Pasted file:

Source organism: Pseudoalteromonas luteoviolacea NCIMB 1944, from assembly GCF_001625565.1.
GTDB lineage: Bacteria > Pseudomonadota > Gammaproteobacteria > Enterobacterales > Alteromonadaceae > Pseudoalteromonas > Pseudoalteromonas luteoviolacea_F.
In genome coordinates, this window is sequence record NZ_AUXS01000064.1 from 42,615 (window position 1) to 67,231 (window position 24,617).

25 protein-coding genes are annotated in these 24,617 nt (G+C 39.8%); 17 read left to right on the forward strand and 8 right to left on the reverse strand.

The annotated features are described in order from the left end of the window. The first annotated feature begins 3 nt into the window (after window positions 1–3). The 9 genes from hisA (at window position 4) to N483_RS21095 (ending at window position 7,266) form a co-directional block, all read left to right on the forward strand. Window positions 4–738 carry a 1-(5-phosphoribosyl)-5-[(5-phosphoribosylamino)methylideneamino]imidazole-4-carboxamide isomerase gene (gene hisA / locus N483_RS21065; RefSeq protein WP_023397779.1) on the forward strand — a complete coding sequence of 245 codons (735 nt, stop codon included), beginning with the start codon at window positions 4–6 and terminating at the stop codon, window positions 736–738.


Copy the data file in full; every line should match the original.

Source organism: Pseudoalteromonas luteoviolacea NCIMB 1944, from assembly GCF_001625565.1.
GTDB lineage: Bacteria > Pseudomonadota > Gammaproteobacteria > Enterobacterales > Alteromonadaceae > Pseudoalteromonas > Pseudoalteromonas luteoviolacea_F.
In genome coordinates, this window is sequence record NZ_AUXS01000064.1 from 42,615 (window position 1) to 67,231 (window position 24,617).

25 protein-coding genes are annotated in these 24,617 nt (G+C 39.8%); 17 read left to right on the forward strand and 8 right to left on the reverse strand.

The annotated features are described in order from the left end of the window. The first annotated feature begins 3 nt into the window (after window positions 1–3). The 9 genes from hisA (at window position 4) to N483_RS21095 (ending at window position 7,266) form a co-directional block, all read left to right on the forward strand. Window positions 4–738 carry a 1-(5-phosphoribosyl)-5-[(5-phosphoribosylamino)methylideneamino]imidazole-4-carboxamide isomerase gene (gene hisA / locus N483_RS21065; RefSeq protein WP_023397779.1) on the forward strand — a complete coding sequence of 245 codons (735 nt, stop codon included), beginning with the start codon at window positions 4–6 and terminating at the stop codon, window positions 736–738.